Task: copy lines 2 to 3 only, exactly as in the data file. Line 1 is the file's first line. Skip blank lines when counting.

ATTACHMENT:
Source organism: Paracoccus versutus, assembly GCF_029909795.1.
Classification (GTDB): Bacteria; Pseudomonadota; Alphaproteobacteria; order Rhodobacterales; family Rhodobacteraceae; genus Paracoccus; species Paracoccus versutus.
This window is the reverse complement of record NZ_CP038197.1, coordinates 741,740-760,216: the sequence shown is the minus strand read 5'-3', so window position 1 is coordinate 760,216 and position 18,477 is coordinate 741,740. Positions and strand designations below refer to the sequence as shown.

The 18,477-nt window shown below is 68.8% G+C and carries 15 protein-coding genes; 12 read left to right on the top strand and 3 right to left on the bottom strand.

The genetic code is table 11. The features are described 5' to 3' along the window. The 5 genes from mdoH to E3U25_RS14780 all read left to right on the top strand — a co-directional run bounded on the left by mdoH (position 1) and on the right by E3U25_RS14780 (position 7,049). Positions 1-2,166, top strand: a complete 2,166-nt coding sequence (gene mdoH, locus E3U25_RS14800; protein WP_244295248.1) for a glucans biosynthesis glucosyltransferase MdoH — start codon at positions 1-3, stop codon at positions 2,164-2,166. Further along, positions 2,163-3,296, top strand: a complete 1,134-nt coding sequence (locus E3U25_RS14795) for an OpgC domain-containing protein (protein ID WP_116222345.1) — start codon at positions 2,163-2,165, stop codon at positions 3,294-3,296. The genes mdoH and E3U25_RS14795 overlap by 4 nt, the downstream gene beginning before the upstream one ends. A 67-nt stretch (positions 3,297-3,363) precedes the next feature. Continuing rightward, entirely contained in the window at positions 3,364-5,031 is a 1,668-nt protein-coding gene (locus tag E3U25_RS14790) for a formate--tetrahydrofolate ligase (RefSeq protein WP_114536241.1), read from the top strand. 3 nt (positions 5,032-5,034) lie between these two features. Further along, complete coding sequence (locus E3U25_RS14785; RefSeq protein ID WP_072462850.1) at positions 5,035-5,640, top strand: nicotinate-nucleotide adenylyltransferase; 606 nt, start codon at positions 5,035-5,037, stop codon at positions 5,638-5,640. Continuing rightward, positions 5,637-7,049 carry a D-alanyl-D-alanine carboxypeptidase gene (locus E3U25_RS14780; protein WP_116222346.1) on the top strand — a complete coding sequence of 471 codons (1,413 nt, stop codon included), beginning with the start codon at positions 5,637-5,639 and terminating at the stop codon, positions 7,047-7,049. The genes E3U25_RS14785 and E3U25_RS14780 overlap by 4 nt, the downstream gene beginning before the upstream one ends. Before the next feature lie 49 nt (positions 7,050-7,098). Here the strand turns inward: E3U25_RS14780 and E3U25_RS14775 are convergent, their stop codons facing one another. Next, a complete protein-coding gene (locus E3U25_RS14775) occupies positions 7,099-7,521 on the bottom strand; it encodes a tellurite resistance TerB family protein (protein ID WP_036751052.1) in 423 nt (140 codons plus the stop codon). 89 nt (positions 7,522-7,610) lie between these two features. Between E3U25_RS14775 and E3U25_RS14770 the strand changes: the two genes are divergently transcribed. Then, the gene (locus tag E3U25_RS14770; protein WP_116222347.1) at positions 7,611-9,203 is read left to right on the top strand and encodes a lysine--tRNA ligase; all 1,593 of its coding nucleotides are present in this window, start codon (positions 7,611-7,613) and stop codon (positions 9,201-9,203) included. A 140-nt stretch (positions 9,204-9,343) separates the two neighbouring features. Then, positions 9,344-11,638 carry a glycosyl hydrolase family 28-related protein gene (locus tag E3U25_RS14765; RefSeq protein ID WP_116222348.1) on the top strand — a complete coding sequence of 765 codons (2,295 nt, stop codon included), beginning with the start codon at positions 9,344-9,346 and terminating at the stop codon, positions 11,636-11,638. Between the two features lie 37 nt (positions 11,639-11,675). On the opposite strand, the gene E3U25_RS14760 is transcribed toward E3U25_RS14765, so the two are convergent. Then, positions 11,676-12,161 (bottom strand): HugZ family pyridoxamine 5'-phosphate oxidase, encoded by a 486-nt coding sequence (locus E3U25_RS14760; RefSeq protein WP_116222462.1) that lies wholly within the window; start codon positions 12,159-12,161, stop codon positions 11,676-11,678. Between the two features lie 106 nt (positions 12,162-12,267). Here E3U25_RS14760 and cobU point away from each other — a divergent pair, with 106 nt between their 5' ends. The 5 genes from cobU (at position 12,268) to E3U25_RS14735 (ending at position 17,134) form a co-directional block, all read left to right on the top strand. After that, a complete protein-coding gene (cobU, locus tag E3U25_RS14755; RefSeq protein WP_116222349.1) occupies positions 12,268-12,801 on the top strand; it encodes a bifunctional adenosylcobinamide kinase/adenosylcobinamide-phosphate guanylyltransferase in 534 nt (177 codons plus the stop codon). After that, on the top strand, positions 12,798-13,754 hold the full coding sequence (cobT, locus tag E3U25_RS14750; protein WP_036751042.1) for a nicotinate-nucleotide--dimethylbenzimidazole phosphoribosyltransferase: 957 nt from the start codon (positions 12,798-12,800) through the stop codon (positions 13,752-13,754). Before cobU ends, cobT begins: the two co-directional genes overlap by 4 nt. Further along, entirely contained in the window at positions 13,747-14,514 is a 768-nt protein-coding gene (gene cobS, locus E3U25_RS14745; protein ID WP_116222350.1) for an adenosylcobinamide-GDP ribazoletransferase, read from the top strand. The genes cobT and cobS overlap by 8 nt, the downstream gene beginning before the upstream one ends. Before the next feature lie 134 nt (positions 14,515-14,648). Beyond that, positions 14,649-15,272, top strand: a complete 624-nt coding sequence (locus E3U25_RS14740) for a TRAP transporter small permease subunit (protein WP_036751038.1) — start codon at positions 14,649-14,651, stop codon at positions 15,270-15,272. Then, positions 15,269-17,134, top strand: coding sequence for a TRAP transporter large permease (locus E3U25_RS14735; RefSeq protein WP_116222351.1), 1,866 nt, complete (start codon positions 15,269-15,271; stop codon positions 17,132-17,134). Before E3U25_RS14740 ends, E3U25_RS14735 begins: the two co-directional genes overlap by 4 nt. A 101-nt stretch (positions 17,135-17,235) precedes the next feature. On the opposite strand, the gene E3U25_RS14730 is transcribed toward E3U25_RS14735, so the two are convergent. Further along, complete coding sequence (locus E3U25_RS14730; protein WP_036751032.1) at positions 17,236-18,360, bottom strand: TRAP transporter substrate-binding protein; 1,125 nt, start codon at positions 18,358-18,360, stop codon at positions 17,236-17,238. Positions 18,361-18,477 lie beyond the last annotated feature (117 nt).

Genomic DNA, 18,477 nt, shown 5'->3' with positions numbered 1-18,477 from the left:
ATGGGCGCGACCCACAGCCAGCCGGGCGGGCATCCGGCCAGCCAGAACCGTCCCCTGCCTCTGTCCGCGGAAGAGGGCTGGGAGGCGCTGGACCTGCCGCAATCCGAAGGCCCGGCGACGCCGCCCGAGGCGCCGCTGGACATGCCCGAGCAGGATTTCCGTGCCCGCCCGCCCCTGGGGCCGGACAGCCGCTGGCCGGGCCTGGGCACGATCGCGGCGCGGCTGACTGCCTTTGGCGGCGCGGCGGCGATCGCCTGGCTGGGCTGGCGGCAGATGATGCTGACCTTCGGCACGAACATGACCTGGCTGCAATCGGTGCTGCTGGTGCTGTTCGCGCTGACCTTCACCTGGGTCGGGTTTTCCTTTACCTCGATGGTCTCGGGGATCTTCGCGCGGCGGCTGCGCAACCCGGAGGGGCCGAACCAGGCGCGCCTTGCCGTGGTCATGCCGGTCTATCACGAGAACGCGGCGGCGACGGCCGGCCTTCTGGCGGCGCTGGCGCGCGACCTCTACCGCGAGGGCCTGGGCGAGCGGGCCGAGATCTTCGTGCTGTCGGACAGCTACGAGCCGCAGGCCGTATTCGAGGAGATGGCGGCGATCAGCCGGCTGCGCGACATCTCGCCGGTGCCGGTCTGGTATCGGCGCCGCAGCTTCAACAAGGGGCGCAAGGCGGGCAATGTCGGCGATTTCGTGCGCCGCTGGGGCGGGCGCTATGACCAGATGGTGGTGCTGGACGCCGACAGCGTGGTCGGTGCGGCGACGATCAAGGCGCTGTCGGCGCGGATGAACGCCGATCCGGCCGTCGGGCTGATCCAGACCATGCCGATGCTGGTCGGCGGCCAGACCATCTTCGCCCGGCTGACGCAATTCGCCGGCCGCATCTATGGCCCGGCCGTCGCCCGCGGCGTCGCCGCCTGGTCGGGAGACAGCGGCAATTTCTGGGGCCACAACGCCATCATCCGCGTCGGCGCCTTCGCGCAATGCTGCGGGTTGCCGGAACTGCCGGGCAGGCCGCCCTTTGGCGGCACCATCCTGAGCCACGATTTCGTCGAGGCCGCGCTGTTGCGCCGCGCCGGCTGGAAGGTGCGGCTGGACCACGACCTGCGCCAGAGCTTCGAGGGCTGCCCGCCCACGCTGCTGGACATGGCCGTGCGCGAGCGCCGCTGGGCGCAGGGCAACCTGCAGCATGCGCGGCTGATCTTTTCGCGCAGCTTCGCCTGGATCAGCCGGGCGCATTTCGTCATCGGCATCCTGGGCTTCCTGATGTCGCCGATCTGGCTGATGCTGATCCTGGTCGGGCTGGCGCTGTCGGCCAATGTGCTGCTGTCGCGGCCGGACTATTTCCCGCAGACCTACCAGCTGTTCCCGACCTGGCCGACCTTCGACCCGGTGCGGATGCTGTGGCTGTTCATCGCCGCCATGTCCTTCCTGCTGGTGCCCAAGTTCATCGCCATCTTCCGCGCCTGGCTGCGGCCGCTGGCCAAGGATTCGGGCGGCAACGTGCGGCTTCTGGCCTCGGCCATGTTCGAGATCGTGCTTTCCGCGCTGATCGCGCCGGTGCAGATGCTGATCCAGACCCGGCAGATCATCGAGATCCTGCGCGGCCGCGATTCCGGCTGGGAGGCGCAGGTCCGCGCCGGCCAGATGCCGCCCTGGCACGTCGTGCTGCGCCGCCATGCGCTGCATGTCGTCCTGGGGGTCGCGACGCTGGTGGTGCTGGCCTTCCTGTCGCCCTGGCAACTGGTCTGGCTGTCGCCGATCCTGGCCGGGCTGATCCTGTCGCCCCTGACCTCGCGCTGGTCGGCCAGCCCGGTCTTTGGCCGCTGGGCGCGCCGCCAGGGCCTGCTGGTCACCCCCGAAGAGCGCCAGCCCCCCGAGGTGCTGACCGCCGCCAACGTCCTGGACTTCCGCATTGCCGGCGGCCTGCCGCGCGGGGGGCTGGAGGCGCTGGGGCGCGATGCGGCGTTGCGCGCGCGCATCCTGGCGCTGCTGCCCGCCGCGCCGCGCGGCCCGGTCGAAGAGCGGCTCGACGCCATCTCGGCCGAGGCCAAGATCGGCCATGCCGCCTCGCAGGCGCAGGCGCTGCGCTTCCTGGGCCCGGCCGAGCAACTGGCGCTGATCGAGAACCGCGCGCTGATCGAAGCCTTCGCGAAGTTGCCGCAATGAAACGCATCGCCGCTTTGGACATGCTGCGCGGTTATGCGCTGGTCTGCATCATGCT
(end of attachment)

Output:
Classification (GTDB): Bacteria; Pseudomonadota; Alphaproteobacteria; order Rhodobacterales; family Rhodobacteraceae; genus Paracoccus; species Paracoccus versutus.
This window is the reverse complement of record NZ_CP038197.1, coordinates 741,740-760,216: the sequence shown is the minus strand read 5'-3', so window position 1 is coordinate 760,216 and position 18,477 is coordinate 741,740. Positions and strand designations below refer to the sequence as shown.